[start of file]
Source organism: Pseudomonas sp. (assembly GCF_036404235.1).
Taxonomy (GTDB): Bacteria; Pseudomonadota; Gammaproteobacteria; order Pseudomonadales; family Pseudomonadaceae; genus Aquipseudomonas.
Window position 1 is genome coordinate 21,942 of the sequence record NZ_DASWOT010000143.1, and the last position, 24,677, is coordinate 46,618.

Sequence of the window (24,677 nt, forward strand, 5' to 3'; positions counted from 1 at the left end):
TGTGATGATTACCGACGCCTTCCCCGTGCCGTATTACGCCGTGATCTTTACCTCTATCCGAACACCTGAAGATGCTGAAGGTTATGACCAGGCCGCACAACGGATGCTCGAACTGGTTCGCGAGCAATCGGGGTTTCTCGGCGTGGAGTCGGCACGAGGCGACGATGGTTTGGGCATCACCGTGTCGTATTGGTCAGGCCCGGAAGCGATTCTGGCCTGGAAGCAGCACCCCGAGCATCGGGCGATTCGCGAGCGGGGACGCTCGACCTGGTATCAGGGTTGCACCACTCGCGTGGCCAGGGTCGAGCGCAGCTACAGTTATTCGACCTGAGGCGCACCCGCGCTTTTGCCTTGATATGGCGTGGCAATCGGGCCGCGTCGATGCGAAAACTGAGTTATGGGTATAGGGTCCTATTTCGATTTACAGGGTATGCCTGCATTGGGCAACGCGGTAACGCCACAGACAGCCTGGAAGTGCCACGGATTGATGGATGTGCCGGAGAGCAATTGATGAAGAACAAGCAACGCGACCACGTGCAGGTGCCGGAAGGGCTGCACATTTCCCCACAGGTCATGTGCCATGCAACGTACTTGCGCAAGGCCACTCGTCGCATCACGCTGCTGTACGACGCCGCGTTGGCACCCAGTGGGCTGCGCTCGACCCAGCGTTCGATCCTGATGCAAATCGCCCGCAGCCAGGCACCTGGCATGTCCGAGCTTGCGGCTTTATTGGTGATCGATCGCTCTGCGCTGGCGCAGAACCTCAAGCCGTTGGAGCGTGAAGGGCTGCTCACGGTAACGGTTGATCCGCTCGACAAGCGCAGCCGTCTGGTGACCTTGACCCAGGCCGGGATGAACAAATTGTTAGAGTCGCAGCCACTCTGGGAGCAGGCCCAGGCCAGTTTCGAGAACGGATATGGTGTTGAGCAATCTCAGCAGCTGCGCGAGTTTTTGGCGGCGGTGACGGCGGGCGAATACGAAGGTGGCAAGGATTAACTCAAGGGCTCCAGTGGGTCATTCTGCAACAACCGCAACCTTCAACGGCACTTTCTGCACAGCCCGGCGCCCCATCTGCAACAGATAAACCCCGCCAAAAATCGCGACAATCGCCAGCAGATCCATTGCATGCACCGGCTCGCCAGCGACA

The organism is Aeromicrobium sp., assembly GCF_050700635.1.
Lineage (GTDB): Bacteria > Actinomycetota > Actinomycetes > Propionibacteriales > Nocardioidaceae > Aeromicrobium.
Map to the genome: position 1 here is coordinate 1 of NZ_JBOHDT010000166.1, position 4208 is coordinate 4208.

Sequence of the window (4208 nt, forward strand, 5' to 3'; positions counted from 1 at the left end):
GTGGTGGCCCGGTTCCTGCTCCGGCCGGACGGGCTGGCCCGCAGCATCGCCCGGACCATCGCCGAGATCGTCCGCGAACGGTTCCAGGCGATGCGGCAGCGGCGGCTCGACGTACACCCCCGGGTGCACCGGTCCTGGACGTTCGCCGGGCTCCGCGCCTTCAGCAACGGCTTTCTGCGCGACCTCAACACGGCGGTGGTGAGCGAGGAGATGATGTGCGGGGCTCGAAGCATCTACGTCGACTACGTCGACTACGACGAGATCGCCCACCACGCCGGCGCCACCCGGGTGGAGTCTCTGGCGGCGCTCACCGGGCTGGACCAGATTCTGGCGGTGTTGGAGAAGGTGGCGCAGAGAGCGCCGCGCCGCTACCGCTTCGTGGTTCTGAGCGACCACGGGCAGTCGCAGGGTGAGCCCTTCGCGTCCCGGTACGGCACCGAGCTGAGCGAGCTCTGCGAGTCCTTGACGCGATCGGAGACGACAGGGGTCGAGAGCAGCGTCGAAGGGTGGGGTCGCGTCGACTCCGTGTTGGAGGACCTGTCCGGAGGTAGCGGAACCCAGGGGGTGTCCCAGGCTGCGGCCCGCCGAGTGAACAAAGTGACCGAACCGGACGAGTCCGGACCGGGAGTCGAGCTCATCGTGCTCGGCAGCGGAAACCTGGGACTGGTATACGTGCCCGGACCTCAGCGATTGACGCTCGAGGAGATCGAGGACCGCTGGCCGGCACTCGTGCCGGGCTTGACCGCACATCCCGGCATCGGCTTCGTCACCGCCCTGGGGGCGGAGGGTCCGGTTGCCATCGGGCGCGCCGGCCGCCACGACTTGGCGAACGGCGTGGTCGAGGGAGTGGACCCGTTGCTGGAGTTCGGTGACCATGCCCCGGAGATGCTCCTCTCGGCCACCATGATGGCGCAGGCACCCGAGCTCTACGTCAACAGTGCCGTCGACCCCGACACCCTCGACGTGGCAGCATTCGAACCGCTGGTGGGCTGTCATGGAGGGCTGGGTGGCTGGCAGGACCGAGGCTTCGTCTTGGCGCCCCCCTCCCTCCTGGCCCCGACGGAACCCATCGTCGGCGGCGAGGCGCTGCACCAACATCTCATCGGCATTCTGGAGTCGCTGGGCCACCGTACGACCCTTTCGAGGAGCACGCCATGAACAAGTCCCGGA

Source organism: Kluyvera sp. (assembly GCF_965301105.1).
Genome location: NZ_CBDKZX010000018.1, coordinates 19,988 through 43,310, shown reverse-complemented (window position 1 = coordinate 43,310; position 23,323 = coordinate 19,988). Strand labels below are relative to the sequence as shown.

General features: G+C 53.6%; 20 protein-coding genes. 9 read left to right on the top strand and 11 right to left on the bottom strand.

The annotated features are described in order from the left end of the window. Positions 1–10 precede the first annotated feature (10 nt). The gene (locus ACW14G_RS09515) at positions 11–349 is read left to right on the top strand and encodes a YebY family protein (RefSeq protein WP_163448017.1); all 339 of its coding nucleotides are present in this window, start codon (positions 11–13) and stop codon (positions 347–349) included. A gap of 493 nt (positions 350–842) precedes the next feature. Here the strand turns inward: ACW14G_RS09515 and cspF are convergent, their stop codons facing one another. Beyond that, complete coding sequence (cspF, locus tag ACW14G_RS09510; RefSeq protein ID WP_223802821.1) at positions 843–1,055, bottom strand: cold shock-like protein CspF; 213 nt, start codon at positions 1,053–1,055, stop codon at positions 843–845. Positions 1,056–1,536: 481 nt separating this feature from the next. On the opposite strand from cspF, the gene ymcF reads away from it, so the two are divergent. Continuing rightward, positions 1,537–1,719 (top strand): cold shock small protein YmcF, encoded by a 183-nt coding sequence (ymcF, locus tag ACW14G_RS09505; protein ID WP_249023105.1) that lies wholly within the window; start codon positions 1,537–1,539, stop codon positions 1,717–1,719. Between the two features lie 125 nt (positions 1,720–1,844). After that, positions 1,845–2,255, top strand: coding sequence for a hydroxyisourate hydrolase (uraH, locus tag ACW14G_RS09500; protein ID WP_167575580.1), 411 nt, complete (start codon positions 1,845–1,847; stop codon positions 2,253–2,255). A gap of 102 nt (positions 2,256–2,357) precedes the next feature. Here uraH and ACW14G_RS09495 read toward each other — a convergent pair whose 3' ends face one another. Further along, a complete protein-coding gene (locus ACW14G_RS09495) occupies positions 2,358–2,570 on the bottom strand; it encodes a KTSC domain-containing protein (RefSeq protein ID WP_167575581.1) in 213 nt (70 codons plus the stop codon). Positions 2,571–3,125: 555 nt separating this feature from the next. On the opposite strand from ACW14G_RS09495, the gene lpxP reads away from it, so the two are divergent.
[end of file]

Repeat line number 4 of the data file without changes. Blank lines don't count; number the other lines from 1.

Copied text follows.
Sequence of the window (24,677 nt, forward strand, 5' to 3'; positions counted from 1 at the left end):